Tuesday, February 13, 2018

The Six Hour Quilt Class




Well...I had this crazy idea last summer that it would be fun to see if I could persuade 3 victims to take a 6 hour class with me and make a quilt from start to finish - 3 people who had never made a quilt before!  In six hours....I wanted to have them design the quilt themselves, figure out a color scheme, work only from an existing stash (mine!), cut it out without a pattern, construct it, quilt it and finish it.

One person, it turned out, had made a sampler quilt about 100 years ago! One had done some embroidery, the other had once used a sewing machine to fix some hems!!  But all three were enthusiastic and open to ideas.

We filmed in short video bursts, yes, cinéma verité!  All warts very evident - especially on me (I had just been quite ill)...but I really liked the results.  It is very much a reality show...their questions were excellent and I'm sure that led to my explanations being fuller and clearer.  The question and answer process of teaching is so rewarding to both sides, I feel.

So if you've never made a modern or art quilt before, or if you just want to watch the process from  idea to quilt and all the decisions in between...or if you're looking for a way to do a six hour class for your guild....then consider this class.

It goes live with the academy of quilting this Friday.  

I have always tried to put a lot of research into my classes...and had been considering various topics, but my boss kept say "they want videos!".  I didn't realize just how much I'd enjoy going back to basics, showing three keen students just HOW to do it!  I do think it's enjoyable to watch, and you're bound to see something new - a lot of people have asked me about the kind of facing I do for example.   But I think the most important thing is seeing how the construction is really a very small part of the process...it's the planning, the cogitating, the experimenting that's where the art is.

And I'm happy to say, all three now have a nice quilt hanging on their walls - yes in pride of place!!

Happy to answer any questions/comments.......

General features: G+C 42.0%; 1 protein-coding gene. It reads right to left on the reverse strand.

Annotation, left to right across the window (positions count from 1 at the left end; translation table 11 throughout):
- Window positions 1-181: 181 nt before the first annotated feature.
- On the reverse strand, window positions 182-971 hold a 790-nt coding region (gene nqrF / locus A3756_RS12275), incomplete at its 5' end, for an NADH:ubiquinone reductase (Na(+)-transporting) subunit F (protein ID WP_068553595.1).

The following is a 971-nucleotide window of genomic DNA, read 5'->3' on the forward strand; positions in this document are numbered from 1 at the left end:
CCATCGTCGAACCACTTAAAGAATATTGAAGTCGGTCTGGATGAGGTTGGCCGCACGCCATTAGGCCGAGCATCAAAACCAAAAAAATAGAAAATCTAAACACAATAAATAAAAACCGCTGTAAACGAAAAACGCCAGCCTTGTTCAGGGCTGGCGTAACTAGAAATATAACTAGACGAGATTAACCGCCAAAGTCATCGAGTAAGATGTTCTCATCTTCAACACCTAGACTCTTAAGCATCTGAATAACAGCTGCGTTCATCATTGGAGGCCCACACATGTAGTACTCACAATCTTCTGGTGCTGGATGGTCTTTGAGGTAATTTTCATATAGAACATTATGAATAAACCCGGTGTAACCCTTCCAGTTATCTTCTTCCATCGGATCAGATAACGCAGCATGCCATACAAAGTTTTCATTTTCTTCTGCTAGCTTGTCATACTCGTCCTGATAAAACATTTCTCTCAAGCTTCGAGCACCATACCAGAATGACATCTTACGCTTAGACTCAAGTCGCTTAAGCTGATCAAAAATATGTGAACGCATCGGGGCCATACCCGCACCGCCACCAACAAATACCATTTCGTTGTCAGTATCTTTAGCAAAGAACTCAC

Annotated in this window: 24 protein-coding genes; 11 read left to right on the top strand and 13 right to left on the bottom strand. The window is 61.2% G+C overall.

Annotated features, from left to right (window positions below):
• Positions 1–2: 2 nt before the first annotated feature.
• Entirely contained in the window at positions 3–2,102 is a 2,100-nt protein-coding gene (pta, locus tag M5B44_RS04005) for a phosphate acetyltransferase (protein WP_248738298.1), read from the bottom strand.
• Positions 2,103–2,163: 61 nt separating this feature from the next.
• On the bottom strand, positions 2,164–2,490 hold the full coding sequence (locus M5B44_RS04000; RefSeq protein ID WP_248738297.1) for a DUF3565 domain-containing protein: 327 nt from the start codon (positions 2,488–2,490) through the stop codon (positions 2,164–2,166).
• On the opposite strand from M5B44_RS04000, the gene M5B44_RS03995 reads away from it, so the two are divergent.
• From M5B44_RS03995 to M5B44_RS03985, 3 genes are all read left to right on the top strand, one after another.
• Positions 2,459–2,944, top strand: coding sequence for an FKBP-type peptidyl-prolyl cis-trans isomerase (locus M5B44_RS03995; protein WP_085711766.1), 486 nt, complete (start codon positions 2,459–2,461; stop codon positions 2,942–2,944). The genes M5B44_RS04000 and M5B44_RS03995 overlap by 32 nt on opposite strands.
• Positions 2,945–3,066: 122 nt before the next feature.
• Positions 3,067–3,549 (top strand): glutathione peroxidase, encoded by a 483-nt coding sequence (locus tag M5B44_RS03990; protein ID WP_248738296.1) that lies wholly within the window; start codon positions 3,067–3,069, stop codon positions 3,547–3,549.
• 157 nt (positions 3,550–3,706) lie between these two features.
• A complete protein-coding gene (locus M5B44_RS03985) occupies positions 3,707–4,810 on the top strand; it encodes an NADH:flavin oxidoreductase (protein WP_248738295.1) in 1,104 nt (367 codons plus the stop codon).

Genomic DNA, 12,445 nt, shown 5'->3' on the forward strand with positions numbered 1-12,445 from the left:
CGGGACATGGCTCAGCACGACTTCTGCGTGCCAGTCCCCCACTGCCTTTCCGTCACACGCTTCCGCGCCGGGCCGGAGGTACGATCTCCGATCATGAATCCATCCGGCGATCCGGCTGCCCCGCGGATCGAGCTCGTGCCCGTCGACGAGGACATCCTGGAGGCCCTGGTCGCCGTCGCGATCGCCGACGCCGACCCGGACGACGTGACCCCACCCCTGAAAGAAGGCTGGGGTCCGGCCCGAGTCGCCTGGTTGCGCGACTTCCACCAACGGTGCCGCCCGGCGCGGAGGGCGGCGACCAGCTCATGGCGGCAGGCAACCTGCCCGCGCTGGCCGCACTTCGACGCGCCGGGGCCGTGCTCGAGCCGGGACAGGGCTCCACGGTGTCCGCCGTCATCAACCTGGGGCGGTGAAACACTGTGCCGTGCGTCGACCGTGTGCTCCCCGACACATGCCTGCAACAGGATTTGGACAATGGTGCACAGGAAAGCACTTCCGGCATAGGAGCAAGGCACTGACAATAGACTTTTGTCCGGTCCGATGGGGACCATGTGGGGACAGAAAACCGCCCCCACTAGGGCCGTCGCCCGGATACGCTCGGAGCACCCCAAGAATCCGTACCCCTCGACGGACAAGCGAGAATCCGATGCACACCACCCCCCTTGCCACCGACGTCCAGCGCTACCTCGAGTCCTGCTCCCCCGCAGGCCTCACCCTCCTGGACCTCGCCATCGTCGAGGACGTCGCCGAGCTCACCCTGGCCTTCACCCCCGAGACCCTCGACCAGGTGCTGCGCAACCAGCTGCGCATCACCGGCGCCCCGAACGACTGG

if you have been, thanks for reading!  Elizabeth

Saturday, February 10, 2018

The Art of Enjoying Not Getting There!



"To climb steep hills requires slow pace at first"..
.as Shakespeare tells us in Henry VIII.
or, as my teacher says
 "if it were easy, everyone could do it!"
.......and yet still we look for magic pills and easy answers and quick routes...and  we are continually seduced by those who say they can give/teach/sell us these things! But, are we on the right track?

Anna Rose Bain, the portrait painter, describes how remarkable is the patience of world class artists when working, that their working habits are often quite methodical rather than being in some kind of astral zone - a  transcendent state of mind that it is sometimes suggested we should try to achieve (without chemical help! - but probably by purchasing the latest self help book or set of videos).  

A better approach might be to allow oneself patience and care when plying our craft. Instead of panicking when something "isn't working", take the time to ask the right questions: is it the underlying compositional structure? how does it look if I squint at it? why doesn't it communicate any feeling to me?  

  Interestingly, this last question  applies to all art forms..  I was attending a master class the other day...the student played a slow tender piece technically well...but.......
.then the teacher asked someone to come and stand right by the piano and LISTEN very hard, obviously and concentratedly while looking at the pianist..who then replayed the piece really trying to communicate its meaning solely by the way she was playing...and it was much better.  She was really trying to "tell" the person not by words but by the music what it meant to her.

  Analytically what she did was emphasize certain sections a little more, she increased the contrast - of positive to negative space, of loudness to softness, of legato to staccato, of quick to slow etc...all the things that we have in our fiber repertoire: color, value, shape, space, edges.....these are the same things! We can communicate, if we think, and take our time.



But perhaps (yes there always is a "but perhaps"!), "the Holy Grail is not in the finding, but in the journey"....as  Saul Zaentz (and, I think, many others) said.....

Putting those two quotes together,  I guess you end up with learning to enjoy the slow pace of climbing the hill for you might never get to the top!!!

If you have been, thanks for reading!  And do respond with your thoughts about this wonderful process we enjoy struggling with and struggle to enjoy!   Elizabeth